Roll-to-roll coating is often proposed as a logical route for production of high-volume, flexible printed electronics as it poses several benefits, including high line speeds and a continuous process, lowering manufacturing costs. Manufacturers already produce touch sensors as input devices to displays using roll-to-roll processes with extremely good yields and economics. Similarly, both active and passive circuitry are produced using roll-to-roll processes, as are thin film batteries, solar cells and displays of many types, including conventional LCDs, OLEDs, and bistable structures like the eInk/Kindle. The concept of a full device featuring input (touch), output (display), power, circuitry, and recharge seems ripe for combination in whole or part.
The continuous process and high line speeds of roll-to-roll multi-layer coating enable production of value-added technologies at meters-per-minute rates. The streamlined process afforded by roll-to-roll coating equipment already physically built and staffed also results in decreased time-to-market and capital for new products.
While high-precision continuous layers are common, the emergence of manufacturing patterned layers is a key driver for using roll-to-roll coating for printed electronics. Successfully creating a product with both continuous and patterned layers requires a number of complex processes and techniques – from encapsulation to isolation to passivation, light management, registration, integration and beyond. Techniques for patterning a moving web with high precision and resolution include gravure, microgravure, industrial inkjet, photoresist techniques, and others.
Choosing the right coating method for a specific product is crucial. The most common methods for roll-to-roll coating of printed electronics include gravure, slot coating, inkjet, roll coating, slide coating, rotary screen printing and curtain coating, but there are a host of others. Each of these processes consists of a complex list of variables in fluid, intended result and coating method that can radically affect the final outcome. Below is a general overview of some of the techniques, as well as the most common advantages and disadvantages associated with each method.
- Gravure: Key equipment for gravure coating includes the engraved cylinder, doctoring system and a solution delivery system.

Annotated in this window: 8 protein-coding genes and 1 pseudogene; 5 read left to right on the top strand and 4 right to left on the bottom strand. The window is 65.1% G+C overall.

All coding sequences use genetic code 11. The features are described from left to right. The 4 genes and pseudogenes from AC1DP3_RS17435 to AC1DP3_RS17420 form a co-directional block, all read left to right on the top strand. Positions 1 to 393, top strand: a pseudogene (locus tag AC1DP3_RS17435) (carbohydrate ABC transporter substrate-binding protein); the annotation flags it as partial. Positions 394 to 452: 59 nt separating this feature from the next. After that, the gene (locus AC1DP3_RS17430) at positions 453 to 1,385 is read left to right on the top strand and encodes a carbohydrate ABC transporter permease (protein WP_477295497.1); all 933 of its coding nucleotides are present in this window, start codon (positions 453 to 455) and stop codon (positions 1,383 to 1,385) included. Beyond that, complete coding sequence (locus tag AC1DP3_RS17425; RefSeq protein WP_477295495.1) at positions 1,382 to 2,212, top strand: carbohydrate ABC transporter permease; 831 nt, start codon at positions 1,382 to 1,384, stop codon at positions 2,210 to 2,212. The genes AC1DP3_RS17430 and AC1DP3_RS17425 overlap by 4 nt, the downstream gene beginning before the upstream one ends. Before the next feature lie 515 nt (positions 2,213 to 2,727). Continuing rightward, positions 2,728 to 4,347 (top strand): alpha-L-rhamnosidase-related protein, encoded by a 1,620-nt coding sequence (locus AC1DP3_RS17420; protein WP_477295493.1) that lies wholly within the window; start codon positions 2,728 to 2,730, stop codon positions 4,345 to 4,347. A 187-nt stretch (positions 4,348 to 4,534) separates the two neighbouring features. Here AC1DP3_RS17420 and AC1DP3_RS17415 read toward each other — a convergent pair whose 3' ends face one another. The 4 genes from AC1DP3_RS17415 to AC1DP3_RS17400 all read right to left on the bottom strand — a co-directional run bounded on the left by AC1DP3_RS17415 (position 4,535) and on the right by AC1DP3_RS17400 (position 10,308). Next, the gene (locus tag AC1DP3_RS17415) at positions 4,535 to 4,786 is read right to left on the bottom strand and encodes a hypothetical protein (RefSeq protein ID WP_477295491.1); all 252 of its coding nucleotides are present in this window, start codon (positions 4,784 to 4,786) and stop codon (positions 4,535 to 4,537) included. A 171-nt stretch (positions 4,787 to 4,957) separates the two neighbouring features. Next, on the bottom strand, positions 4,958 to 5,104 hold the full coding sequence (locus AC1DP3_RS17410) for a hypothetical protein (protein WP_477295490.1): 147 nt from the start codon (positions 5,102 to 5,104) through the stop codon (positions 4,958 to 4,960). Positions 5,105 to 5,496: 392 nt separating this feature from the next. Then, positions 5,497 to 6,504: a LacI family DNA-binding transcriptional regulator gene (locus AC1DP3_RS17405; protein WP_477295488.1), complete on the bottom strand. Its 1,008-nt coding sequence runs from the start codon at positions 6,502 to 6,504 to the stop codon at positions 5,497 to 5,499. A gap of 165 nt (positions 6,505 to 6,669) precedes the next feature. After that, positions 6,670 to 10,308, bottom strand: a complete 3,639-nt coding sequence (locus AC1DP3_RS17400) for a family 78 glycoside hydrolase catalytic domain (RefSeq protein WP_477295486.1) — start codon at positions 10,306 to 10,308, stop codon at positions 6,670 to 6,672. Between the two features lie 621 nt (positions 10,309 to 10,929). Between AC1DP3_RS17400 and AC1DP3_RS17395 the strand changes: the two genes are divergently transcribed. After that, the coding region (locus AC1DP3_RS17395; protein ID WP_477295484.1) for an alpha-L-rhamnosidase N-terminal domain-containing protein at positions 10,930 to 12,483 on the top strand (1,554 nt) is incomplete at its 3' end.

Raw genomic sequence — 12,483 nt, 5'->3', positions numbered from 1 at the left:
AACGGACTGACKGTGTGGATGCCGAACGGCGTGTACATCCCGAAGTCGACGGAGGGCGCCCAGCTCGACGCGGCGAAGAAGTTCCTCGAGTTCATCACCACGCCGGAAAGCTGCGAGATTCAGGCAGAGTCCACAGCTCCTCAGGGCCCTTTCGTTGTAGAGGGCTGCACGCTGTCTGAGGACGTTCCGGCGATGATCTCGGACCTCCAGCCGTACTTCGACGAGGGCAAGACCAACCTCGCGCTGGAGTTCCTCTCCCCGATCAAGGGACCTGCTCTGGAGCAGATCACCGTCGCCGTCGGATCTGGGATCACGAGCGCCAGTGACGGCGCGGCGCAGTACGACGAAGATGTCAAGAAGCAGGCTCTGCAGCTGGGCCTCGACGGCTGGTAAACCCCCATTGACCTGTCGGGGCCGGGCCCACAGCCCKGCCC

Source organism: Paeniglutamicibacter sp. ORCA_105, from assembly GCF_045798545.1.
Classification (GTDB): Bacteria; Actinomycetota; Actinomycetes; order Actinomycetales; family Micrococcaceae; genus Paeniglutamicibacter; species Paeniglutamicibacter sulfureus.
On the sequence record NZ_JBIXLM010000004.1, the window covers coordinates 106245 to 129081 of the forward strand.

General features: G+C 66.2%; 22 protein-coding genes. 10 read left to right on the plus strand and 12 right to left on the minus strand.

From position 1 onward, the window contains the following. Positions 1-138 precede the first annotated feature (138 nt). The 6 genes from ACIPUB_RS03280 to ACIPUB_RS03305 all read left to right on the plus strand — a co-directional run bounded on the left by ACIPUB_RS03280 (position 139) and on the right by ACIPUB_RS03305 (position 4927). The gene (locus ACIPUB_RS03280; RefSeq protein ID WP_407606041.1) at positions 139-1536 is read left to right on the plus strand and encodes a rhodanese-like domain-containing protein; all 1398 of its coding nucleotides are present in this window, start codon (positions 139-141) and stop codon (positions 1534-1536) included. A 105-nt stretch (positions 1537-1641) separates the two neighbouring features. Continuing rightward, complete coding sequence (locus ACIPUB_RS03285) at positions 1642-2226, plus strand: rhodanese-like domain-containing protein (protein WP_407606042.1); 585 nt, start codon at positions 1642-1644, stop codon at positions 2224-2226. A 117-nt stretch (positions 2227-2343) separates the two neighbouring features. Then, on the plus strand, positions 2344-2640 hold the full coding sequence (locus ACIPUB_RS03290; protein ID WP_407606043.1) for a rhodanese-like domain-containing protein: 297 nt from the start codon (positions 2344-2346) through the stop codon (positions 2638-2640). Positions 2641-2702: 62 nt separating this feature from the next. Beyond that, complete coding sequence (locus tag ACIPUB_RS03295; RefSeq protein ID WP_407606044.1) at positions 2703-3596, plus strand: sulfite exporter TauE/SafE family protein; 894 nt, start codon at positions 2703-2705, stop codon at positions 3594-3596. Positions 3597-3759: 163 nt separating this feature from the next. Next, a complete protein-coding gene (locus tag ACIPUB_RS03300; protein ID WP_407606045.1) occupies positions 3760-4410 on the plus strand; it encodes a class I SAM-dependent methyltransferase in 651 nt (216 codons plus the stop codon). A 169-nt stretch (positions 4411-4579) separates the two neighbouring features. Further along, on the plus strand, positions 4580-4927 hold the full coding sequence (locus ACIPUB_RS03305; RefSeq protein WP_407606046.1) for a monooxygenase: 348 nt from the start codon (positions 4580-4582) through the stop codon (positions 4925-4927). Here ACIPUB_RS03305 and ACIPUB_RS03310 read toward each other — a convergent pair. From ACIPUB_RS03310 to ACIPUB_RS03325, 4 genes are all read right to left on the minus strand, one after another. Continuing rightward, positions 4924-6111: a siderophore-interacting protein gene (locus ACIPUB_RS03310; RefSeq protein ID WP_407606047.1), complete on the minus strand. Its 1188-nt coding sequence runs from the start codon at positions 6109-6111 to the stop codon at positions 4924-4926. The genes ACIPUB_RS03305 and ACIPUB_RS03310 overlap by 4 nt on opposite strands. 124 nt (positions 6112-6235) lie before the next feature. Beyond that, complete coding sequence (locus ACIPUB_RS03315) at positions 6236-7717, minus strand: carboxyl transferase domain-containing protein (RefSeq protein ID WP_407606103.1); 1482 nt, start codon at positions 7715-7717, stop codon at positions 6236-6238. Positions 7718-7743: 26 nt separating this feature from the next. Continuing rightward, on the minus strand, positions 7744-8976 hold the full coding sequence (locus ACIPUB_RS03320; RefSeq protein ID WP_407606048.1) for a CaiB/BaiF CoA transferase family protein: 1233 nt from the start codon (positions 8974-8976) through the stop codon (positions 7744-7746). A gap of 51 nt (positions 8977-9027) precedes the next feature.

o Coating thickness: 1 – 10 μm wet laydown; coating uniformity: 1 – 2%
o Solution types: aqueous and solvent-based solutions, <1 to 100 cP
o Speeds: 150 to 1000 fpm
o Advantages: thin wet coatings, uniformity, patterning and high line speed
o Disadvantages: open solution delivery, little to no theory/modeling, doctoring and engraving specification
- Slot Coating: Key equipment for slot coating includes the die/bar/hopper, vacuum system and solution delivery system.
o Coating thickness: 10 – 250 μm wet laydown; coating uniformity: 2 – 5%
o Solution types: aqueous and solvent-based solutions, 1 to 10,000 cP
o Speeds: 50 to 500 fpm
o Advantages: large thickness capability range, large range of acceptable rheologies, modeling capability, pre-metered solution delivery, two-layer capability and relative simplicity
o Disadvantages: minimum ~ 10 micron wet thickness, only gross patterning (patches and stripes) and low-moderate line speed
- Slide Coating: Key equipment for slide coating includes the die/bar/hopper (multi-slot), vacuum system and solution delivery system.
o Coating thickness: 8 – 250 μm wet laydown; coating uniformity: 2 – 5%
o Solution types: aqueous and solvent-based solutions, 5 to 1,500 cP
o Speeds: 300 to 1,000 fpm
o Advantages: multi-layer capability, moderate to high line speed and pre-metered solution delivery
o Disadvantages: formulation complexity, die expense and only continuous
- Curtain Coating: Key equipment for curtain coating includes the multi-slot hopper, edging and air stabilization, and precise solution delivery.
o Coating thickness: 20 – 200 μm dried thicknesses; coating uniformity: < 2%
o Solution types: aqueous and solvent-based solutions, 2 to > 600 cP
o Speeds: 400 fpm to 2000 fpm
o Advantages: multi-layer capability, very high line speed, large gap over substrate, and pre-metered solution delivery
o Disadvantages: formulation complexity, only continuous, die expense and difficulty with edges
With so many variables involved in roll-to-roll coating processes, choosing the right coating technique and product design is a complex process. After discussion about external capabilities and experience, many turn to contract manufacturing to achieve their objectives. In addition to accessing knowledge and problem-solving expertise in coating processes, contract manufacturing offers several other distinct advantages as it provides a low capital approach, a fully variable manufacturing capacity, and improved time-to-market. Contract coating partners like Carestream feature diverse process expertise and established roots in multilayer coating. From product and process development to engineering and manufacturing, Carestream delivers a unique skill-set to help customers deliver revolutionary, high-quality products on time and on budget.